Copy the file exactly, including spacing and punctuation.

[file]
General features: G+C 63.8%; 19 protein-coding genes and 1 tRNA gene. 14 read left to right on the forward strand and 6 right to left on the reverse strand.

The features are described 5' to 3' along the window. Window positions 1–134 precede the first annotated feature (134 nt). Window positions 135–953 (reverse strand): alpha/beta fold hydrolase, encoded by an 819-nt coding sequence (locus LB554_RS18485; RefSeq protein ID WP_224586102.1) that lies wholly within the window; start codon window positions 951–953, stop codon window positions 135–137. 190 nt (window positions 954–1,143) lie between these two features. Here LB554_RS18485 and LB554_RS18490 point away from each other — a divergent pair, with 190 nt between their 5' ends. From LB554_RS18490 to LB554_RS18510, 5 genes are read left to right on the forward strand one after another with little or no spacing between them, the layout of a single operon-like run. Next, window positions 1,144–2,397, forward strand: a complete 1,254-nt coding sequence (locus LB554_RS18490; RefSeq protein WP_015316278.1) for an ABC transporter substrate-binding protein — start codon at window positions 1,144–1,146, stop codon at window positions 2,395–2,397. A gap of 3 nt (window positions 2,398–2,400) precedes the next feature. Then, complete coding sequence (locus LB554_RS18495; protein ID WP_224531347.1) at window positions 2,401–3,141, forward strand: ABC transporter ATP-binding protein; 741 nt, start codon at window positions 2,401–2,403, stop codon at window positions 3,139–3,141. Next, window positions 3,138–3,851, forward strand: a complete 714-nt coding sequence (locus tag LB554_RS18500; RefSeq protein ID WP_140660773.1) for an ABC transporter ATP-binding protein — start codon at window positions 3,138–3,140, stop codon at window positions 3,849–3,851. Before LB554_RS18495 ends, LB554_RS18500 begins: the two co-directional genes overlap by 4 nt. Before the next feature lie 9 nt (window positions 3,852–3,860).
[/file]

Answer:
General features: G+C 63.8%; 19 protein-coding genes and 1 tRNA gene. 14 read left to right on the forward strand and 6 right to left on the reverse strand.

The features are described 5' to 3' along the window. Window positions 1–134 precede the first annotated feature (134 nt). Window positions 135–953 (reverse strand): alpha/beta fold hydrolase, encoded by an 819-nt coding sequence (locus LB554_RS18485; RefSeq protein ID WP_224586102.1) that lies wholly within the window; start codon window positions 951–953, stop codon window positions 135–137. 190 nt (window positions 954–1,143) lie between these two features. Here LB554_RS18485 and LB554_RS18490 point away from each other — a divergent pair, with 190 nt between their 5' ends. From LB554_RS18490 to LB554_RS18510, 5 genes are read left to right on the forward strand one after another with little or no spacing between them, the layout of a single operon-like run. Next, window positions 1,144–2,397, forward strand: a complete 1,254-nt coding sequence (locus LB554_RS18490; RefSeq protein WP_015316278.1) for an ABC transporter substrate-binding protein — start codon at window positions 1,144–1,146, stop codon at window positions 2,395–2,397. A gap of 3 nt (window positions 2,398–2,400) precedes the next feature. Then, complete coding sequence (locus LB554_RS18495; protein ID WP_224531347.1) at window positions 2,401–3,141, forward strand: ABC transporter ATP-binding protein; 741 nt, start codon at window positions 2,401–2,403, stop codon at window positions 3,139–3,141. Next, window positions 3,138–3,851, forward strand: a complete 714-nt coding sequence (locus tag LB554_RS18500; RefSeq protein ID WP_140660773.1) for an ABC transporter ATP-binding protein — start codon at window positions 3,138–3,140, stop codon at window positions 3,849–3,851. Before LB554_RS18495 ends, LB554_RS18500 begins: the two co-directional genes overlap by 4 nt. Before the next feature lie 9 nt (window positions 3,852–3,860).